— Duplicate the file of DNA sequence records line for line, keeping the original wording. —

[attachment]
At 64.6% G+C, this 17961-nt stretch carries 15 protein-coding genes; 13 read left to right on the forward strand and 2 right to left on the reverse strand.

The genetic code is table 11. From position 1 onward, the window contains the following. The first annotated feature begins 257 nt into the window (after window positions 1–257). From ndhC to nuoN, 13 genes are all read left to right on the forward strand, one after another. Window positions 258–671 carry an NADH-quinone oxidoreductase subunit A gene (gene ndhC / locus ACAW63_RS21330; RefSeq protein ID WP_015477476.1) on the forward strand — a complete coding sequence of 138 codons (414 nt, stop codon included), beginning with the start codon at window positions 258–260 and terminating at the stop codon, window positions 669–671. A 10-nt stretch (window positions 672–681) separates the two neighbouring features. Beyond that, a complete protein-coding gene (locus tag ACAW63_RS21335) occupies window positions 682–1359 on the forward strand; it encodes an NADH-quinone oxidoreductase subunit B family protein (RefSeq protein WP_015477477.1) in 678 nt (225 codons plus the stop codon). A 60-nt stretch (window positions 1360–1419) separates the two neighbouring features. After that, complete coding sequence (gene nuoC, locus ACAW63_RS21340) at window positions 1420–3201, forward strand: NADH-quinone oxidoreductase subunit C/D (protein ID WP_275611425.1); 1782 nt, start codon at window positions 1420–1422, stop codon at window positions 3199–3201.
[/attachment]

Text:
At 64.6% G+C, this 17961-nt stretch carries 15 protein-coding genes; 13 read left to right on the forward strand and 2 right to left on the reverse strand.

The genetic code is table 11. From position 1 onward, the window contains the following. The first annotated feature begins 257 nt into the window (after window positions 1–257). From ndhC to nuoN, 13 genes are all read left to right on the forward strand, one after another. Window positions 258–671 carry an NADH-quinone oxidoreductase subunit A gene (gene ndhC / locus ACAW63_RS21330; RefSeq protein ID WP_015477476.1) on the forward strand — a complete coding sequence of 138 codons (414 nt, stop codon included), beginning with the start codon at window positions 258–260 and terminating at the stop codon, window positions 669–671. A 10-nt stretch (window positions 672–681) separates the two neighbouring features. Beyond that, a complete protein-coding gene (locus tag ACAW63_RS21335) occupies window positions 682–1359 on the forward strand; it encodes an NADH-quinone oxidoreductase subunit B family protein (RefSeq protein WP_015477477.1) in 678 nt (225 codons plus the stop codon). A 60-nt stretch (window positions 1360–1419) separates the two neighbouring features. After that, complete coding sequence (gene nuoC, locus ACAW63_RS21340) at window positions 1420–3201, forward strand: NADH-quinone oxidoreductase subunit C/D (protein ID WP_275611425.1); 1782 nt, start codon at window positions 1420–1422, stop codon at window positions 3199–3201.